Wed, 12/19/2012 - 11:07am
Almost one-quarter of the nation’s high school seniors say they have smoked marijuana in the past month, and just over 36 percent admit to using the drug in the past year, according to the 2012 Monitoring the Future Survey . Researchers at the University of Michigan who conducted the annual survey found 6.5 percent of high school seniors smoked marijuana daily.
Among 10th graders, 3.5 percent say they use marijuana daily, while 17 percent report using the drug in the past month, and 28 percent in the past year. “We are increasingly concerned that regular or daily use of marijuana is robbing too many young people of their potential to achieve and excel in school or other aspects of life,” National Institute on Drug Abuse Director Dr. Nora D. Volkow said in a news release . “THC, a key ingredient in marijuana, alters the connectivity of the hippocampus a brain area related to learning and memory. In addition, we know from recent research that marijuana use that begins during adolescence can lower IQ and contribute to reduced cognitive abilities during adulthood.”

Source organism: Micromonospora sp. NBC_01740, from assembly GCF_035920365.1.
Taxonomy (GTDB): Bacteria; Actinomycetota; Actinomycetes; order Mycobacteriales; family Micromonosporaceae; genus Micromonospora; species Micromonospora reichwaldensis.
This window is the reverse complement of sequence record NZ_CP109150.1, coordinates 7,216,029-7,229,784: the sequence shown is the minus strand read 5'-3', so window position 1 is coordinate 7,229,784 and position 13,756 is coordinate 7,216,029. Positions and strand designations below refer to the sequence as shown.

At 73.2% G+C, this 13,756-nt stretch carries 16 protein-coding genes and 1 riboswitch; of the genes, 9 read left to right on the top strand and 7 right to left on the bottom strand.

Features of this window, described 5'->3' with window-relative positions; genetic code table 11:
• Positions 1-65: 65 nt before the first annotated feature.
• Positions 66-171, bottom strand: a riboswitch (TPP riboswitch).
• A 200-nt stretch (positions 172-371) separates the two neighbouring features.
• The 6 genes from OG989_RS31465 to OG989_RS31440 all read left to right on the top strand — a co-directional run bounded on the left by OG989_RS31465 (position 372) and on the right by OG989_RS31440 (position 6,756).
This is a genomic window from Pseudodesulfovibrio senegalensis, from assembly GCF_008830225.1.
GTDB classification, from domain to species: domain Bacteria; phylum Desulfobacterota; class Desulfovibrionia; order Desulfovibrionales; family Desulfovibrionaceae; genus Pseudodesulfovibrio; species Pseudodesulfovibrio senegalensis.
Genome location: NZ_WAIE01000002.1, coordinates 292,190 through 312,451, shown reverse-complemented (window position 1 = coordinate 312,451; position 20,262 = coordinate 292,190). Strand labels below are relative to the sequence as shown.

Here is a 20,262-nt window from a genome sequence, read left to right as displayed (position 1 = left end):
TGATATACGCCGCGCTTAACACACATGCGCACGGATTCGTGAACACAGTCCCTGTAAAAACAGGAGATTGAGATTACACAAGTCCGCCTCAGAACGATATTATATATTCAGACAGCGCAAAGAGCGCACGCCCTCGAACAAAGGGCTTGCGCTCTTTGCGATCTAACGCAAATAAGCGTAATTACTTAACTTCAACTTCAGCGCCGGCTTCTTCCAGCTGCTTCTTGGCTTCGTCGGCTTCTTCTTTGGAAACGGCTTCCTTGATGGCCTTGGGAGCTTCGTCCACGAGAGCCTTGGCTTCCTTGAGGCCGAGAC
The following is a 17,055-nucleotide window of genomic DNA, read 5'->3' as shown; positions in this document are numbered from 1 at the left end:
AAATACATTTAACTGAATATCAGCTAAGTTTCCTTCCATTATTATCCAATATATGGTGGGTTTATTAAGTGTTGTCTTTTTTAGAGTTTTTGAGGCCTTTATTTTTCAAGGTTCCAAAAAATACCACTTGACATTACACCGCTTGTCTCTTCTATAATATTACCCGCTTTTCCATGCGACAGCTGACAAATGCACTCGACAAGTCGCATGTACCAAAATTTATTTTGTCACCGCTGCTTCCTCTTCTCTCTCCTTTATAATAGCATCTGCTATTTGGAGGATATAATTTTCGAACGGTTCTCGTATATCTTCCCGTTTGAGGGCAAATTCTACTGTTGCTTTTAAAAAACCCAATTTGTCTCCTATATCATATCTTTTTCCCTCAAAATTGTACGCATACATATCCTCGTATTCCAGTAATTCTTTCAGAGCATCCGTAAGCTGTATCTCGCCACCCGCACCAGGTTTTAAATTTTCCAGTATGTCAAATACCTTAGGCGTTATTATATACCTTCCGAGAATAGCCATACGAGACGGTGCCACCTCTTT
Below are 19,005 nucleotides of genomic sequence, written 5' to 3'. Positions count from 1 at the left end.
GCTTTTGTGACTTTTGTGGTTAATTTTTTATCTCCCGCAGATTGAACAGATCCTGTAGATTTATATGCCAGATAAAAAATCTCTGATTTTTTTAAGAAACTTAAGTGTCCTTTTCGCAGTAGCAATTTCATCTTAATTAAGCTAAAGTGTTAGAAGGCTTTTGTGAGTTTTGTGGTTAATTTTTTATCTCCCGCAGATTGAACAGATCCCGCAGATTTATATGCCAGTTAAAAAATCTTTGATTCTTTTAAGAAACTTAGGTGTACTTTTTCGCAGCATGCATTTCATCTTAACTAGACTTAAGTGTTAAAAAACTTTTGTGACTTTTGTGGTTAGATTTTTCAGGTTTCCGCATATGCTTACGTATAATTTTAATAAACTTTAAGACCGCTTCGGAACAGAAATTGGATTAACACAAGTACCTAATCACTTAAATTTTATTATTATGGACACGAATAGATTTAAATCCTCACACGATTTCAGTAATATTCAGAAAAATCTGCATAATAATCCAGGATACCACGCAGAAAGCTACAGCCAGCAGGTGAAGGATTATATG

The survey of approximately 45,000 eighth, 10th and 12th graders found fewer students perceive marijuana as harmful, compared with previous years, Bloomberg.com reports. Researchers found 41.7 percent of eighth graders view occasional use of marijuana as dangerous, and 66.9 percent view regular use as harmful. These rates are the lowest since the survey began asking this age group about their perceptions of marijuana in 1991.
Among 12th graders, 20.6 percent view occasional marijuana use as risky, the lowest rate since 1983. Among this age group, 44.1 percent view regular use as harmful, the lowest rate since 1979.
“Yet another year of increases in childhood marijuana use is deeply disturbing as these can spell real trouble for young kids later on,” Steve President and CEO of The Partnership at Drugfree.org said in a statement . “Heavy use of marijuana – particularly beginning in adolescence – brings the risk of serious problems and our own data have shown it can lead to involvement with alcohol and other drugs as well. Kids who begin using drugs or alcohol as teenagers are more likely to struggle with substance use disorders when compared to those who start using later in life. This is of particular concern because we know that 90 percent of addictions have roots in the teenage years.”
The survey found use of other illicit drugs continued declining among high school students.